The 1930's. Spoiled and snotty wealthy heiress Barbara Blandish (superbly played to prissy perfection by Kim Darby) gets abducted by a vicious family of depraved and dangerous outlaws. Complications ensue when the infantile, yet lethal and volatile Slim Grissom (a remarkable performance by Scott Wilson) falls for Barbara. Barbara soon realizes that she will have to do whatever it takes to stay alive. Director Robert Aldrich, working from a tough and biting script by Leon Griffiths, expertly maintains a tense and sordid atmosphere throughout, offers a vivid, grimy and credible evocation of the bleak and desperate Depression era, stages the sporadic shoot-outs and startling outbursts of raw, bloody violence with his customary flair, and further spices things up with a wickedly funny sense of pitch-black humor. Moreover, Aldrich and Griffiths score bonus points for their admirable refusal to either sanitize or romanticize the clan of ferocious and frightening criminals in any way; these folks are truly mean, scary and even downright grotesque. The thespians who portray this ghastly bunch all do sterling work: Tony Musante as smooth heel Eddie Hagan, Irene Dailey as fearsome, venomous matriarch Gladys "Ma" Grissom, Joey Faye as the jolly Woppy, Ralph Waite as the excitable Mace, and Don Keefer as the timid, laid-back Doc. Contributing equally fine supporting turns are Robert Lansing as shrewd, weary private eye Dave Fenner, Connie Stevens as brassy, cynical, dim-witted tramp singer Anna Borg, and Wesley Addy as Barbara's cold, disapproving millionaire father John P. Blandish. Better still, we've also got a strangely touching, albeit off-kilter central love story amid all the stark cruelty and unsparing unpleasantness. Gerald Fried's sprightly, rousing score, a jaunty soundtrack of vintage catchy 30's swing tunes, Joseph F. Biroc's sharp, polished cinematography, and the devastating downbeat ending all further enhance the overall sound quality of this supremely harsh, but still gripping and satisfying crime saga.

  • "Well, It's Better'n Bein' Dead, Ain't It?"


    A wealthy society girl is kidnapped by small-time hoodlums who are bushwhacked in their turn by a bigger, meaner gang. During her ordeal as a captive, Miss Blandish 'does what she has to, to stay alive'. The 1939 novel "No Orchids For Miss Blandish" is the source for this film. In its time, the book was attacked (not least by George Orwell) for being a work of prurient, sadistic pornography. The film remains faithful to the original in that it deals enthusiastically in squalor, cruelty and sexual incontinence. In the sweaty, malodorous world of the 1930's criminal underclass, the crooks show no mercy to those who fall into their clutches and expect no quarter for themselves. The rich are no moral paragons, either. They behave boorishly at social functions, and John Blandish regards his daughter as a piece of property, losing interest in her when he realises that she has become 'soiled goods'. Prohibition is shown to be the root of the nation's ills. Outlawing alcohol leads to excessive consumption, enriches the criminals and contributes to a feverish atmosphere of self-indulgence. The action is set in the empty, impoverished MidWest of the Depression. These small-time criminals cannot even lay claim to the dubious glamour of the Chicago gangsters. This is the world of Bonnie and Clyde rather than Capone and Luciano, and indeed the film owes much to Warren Beatty's groundbreaking "Bonnie and Clyde", made two years earlier. Kim Darby gives a towering performance as Barbara Blandish. The role could hardly be more radically different from her first starring part, two years previously, as the asexual Mattie in "True Grit". She triumphs as the "uppety little bitch" who learns gradually and painfully that if she is to cling to life, she is going to have to descend to the gutter. Barbara grows as a person by virtue of the suffering she undergoes. The other truly outstanding performance is that of Scott Wilson as Slim, the lecherous simpleton. Wilson is terrific in the role of the feeble-witted knifeman who gets turned on by killing people, but who remains in essence a child. Slim forms an attachment to Miss Blandish, and is ennobled by this hopeless, wrongheaded love affair. When he first makes sexual advances towards her, she rejects him in horror "because you're odious". Eventually, she comes to see the good in Slim, and Wilson gives his character a vulnerability and a yearning to outgrow his limitations which ultimately make the "cretinous halfwit" a sympathetic character. In this nasty world of lowlifes and hustlers where men are gunned down and left to die in urinal troughs, David Fenner (Robert Lansing) is a tough and astute investigator who can more than hold his own against the bad guys. Scamming the scammers, he finally tracks down the kidnappers much more efficiently than the police are able to. Played by Lansing with an amusing tongue-in-cheek gravitas, Fenner is the one untarnished hero in the whole film. Connie Stevens camps it up in delightful self-parody as Anna Berg, the classic dumb blonde speakeasy singer, the moll who's always teetering on the verge of prostitution. Eddie is played by Tony Musante as an impressive study in charming, but heartless, villainy. Eddie exploits Anna, murders potential witnesses and torments the slow-witted Slim, all without the vestige of a scruple. Ma Grissom (Irene Dailey) is the ugly-natured mastermind who runs the shabby little gang. She gives her captive debutante a horrible beating for trying to escape, and her whole existence is mean and joyless, but she attains a kind of decency in the final bulletfest. As the film draws to a close, it is not clear whether Miss Blandish has grown to love her tormentor, or merely to pity him. This is a satisfying conclusion. Open love would be too easy and sentimental. We are left pondering whether sex and love are distinct experiences, and marvelling that tenderness can flourish in this unpromising terrain.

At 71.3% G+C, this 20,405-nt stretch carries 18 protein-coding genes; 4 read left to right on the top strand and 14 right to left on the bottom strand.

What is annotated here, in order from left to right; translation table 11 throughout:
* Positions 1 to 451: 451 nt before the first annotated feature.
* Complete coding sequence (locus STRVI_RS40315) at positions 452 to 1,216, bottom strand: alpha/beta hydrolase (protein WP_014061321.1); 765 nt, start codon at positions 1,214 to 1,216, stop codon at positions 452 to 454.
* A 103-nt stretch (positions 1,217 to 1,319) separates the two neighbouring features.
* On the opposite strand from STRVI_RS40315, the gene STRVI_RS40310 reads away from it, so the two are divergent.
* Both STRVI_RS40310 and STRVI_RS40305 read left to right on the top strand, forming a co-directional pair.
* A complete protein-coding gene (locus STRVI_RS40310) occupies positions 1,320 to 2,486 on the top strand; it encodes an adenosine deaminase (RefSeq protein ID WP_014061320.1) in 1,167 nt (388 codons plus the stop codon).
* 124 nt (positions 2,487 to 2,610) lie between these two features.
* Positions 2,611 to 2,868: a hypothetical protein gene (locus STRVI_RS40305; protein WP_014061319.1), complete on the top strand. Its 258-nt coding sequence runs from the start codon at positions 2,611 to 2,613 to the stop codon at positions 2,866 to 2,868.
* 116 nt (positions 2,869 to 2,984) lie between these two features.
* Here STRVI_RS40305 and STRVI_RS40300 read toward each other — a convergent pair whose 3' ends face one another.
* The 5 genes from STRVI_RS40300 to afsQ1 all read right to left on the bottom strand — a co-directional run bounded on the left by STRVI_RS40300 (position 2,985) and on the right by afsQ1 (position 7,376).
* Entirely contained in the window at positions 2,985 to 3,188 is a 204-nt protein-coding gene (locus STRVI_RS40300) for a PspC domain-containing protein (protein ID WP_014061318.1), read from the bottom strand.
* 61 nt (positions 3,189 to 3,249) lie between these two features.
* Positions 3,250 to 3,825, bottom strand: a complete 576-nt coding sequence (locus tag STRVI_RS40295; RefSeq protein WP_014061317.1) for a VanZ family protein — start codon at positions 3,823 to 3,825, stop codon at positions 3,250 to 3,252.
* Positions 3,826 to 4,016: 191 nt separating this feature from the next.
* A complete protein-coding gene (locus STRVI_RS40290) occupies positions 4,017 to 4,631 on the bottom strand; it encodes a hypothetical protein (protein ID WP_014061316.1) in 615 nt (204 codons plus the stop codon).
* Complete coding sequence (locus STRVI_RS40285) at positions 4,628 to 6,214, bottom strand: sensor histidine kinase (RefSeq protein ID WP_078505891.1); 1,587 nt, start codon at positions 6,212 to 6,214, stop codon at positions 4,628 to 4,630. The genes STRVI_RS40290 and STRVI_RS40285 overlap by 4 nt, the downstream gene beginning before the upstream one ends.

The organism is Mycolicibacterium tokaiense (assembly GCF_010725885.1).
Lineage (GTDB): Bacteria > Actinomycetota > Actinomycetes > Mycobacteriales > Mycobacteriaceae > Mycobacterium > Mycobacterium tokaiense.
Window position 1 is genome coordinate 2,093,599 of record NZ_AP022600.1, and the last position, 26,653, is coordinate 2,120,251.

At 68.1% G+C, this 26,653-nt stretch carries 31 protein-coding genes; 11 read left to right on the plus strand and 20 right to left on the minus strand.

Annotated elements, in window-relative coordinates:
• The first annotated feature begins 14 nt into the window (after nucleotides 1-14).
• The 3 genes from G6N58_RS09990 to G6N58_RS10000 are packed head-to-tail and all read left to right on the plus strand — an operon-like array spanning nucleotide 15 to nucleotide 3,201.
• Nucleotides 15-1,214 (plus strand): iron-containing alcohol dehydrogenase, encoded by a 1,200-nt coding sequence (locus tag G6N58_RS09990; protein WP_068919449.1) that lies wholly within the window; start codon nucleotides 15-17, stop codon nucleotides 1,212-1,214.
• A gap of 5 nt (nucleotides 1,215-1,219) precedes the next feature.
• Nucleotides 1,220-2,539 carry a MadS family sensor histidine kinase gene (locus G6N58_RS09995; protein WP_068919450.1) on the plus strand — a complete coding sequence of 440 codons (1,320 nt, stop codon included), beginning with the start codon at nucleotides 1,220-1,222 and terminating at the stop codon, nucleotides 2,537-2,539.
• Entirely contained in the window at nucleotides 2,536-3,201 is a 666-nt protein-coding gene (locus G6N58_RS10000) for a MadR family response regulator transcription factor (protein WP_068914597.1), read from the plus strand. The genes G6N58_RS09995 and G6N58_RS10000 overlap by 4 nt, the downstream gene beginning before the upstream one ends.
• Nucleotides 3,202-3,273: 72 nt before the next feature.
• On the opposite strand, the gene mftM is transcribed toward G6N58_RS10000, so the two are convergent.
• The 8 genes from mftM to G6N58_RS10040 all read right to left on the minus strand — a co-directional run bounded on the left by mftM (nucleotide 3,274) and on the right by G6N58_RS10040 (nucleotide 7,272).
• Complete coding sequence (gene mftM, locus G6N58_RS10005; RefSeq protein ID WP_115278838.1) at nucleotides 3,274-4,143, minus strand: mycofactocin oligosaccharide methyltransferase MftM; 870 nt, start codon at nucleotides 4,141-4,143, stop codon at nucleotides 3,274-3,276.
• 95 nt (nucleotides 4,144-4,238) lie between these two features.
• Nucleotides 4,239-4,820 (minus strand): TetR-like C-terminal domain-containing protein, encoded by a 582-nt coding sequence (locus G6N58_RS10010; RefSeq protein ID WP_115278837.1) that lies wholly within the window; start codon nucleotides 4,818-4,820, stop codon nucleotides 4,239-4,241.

• Wilson's Most Intense w/demented haircut!


    This little gem of a film was treated as exploitation trash, but a fascinating kidnapping tale with unrequited love and dysfunctional family relations. Scott Wilson (so brilliant in In Cold Blood) is incredible as Slim, the lonely offbeat member of the gang who is somewhat understood (but very edgy). Throw in Kim Darby, Tony Musante, Irene Dailey (more demented than she was in Five Easy Pieces), and Joey Faye as Woppy, how wrong can you go? There's a good sense of time period. This film is nothing compared to Bonnie and Clyde, but closer to Thieves Like Us. Connie Stevens is an added attraction. Give these folks a chance. Rated 7 out of 10.


Hot Search